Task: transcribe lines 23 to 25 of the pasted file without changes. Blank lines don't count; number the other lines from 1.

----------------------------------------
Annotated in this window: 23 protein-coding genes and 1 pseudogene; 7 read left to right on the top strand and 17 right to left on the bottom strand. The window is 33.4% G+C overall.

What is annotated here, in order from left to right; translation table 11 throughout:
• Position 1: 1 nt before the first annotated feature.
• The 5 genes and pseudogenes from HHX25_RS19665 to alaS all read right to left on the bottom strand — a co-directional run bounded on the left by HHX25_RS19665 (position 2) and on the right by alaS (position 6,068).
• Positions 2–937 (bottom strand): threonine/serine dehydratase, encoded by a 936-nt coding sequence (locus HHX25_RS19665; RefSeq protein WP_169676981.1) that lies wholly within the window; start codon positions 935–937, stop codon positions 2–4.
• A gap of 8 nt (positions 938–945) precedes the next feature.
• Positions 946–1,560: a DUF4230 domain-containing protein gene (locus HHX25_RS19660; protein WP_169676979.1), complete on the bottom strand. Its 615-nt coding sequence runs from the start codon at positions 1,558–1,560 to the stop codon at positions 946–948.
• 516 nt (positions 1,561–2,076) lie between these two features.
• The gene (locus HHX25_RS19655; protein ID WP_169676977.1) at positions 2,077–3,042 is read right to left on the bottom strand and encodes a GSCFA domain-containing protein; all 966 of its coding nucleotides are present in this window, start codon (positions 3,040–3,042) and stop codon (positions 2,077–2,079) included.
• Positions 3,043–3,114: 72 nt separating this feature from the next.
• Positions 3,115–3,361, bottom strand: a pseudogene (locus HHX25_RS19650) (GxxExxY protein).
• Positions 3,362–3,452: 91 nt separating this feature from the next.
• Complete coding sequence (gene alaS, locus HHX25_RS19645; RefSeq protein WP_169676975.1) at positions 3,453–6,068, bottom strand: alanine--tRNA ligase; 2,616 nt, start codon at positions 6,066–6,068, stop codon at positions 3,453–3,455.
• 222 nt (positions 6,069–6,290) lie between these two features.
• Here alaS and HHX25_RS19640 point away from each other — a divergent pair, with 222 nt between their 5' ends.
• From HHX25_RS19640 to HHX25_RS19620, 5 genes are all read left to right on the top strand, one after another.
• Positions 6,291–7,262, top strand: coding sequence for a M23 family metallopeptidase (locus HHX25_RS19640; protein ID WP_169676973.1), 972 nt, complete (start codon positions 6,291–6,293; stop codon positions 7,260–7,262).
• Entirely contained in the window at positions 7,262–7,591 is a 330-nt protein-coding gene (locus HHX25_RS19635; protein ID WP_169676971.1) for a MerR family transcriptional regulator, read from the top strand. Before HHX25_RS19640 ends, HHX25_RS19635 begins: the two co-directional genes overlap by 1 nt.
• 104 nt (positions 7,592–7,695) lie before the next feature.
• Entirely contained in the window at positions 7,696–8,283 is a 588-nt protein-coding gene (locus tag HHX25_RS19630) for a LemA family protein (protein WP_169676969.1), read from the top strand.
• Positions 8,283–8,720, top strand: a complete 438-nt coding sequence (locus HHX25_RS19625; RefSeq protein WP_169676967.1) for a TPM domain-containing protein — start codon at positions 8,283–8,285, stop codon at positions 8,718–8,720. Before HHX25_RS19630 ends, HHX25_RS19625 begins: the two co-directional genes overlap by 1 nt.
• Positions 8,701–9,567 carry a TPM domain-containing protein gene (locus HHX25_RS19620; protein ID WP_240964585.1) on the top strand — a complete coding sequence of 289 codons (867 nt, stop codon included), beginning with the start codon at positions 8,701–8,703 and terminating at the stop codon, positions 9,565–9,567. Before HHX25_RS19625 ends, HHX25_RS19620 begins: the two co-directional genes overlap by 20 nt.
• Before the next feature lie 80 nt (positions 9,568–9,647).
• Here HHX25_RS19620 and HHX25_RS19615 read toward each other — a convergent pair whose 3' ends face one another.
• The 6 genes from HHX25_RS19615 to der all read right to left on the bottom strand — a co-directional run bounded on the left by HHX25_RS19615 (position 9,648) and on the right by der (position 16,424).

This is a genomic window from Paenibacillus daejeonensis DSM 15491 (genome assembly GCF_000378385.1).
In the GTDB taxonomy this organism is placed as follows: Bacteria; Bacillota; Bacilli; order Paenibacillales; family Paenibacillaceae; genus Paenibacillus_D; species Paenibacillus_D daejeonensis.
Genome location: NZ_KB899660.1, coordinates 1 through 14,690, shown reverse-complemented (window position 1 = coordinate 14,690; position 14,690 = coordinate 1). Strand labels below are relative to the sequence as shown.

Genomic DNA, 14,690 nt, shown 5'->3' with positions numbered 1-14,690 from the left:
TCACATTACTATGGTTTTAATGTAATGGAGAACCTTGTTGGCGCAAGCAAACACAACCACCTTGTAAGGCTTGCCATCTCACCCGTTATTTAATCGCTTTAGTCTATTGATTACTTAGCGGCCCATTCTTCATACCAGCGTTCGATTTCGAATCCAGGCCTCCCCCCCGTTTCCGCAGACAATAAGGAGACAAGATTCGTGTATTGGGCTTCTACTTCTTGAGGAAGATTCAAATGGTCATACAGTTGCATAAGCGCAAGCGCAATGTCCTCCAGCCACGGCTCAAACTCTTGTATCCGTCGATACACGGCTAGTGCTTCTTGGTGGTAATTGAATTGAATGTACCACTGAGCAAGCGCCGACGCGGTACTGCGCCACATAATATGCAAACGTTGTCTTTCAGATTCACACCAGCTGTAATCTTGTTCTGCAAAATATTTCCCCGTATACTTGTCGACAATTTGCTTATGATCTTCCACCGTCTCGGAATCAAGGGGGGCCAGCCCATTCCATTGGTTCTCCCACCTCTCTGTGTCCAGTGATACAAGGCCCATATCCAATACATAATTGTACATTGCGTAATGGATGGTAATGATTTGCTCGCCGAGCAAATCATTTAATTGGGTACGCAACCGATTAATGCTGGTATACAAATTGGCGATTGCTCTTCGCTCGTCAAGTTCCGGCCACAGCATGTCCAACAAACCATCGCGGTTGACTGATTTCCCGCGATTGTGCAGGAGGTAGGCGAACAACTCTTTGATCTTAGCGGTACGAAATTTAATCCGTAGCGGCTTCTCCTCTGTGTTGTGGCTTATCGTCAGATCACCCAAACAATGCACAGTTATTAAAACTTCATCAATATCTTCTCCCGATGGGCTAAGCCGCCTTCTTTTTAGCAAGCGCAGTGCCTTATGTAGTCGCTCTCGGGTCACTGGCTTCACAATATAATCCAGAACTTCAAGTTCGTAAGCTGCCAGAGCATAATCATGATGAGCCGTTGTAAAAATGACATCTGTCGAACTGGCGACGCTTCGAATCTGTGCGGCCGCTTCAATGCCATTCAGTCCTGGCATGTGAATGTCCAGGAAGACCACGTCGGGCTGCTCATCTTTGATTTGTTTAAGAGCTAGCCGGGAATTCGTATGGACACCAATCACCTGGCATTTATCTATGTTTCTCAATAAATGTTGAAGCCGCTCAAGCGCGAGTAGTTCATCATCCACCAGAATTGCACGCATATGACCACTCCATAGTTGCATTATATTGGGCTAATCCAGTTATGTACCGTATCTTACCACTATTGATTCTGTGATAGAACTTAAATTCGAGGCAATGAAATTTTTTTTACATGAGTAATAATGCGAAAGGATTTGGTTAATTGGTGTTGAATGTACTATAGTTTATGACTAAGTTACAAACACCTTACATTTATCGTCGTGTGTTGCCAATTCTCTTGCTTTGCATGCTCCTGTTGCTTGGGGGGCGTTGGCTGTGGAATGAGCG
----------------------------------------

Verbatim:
• Before the next feature lie 80 nt (positions 9,568–9,647).
• Here HHX25_RS19620 and HHX25_RS19615 read toward each other — a convergent pair whose 3' ends face one another.
• The 6 genes from HHX25_RS19615 to der all read right to left on the bottom strand — a co-directional run bounded on the left by HHX25_RS19615 (position 9,648) and on the right by der (position 16,424).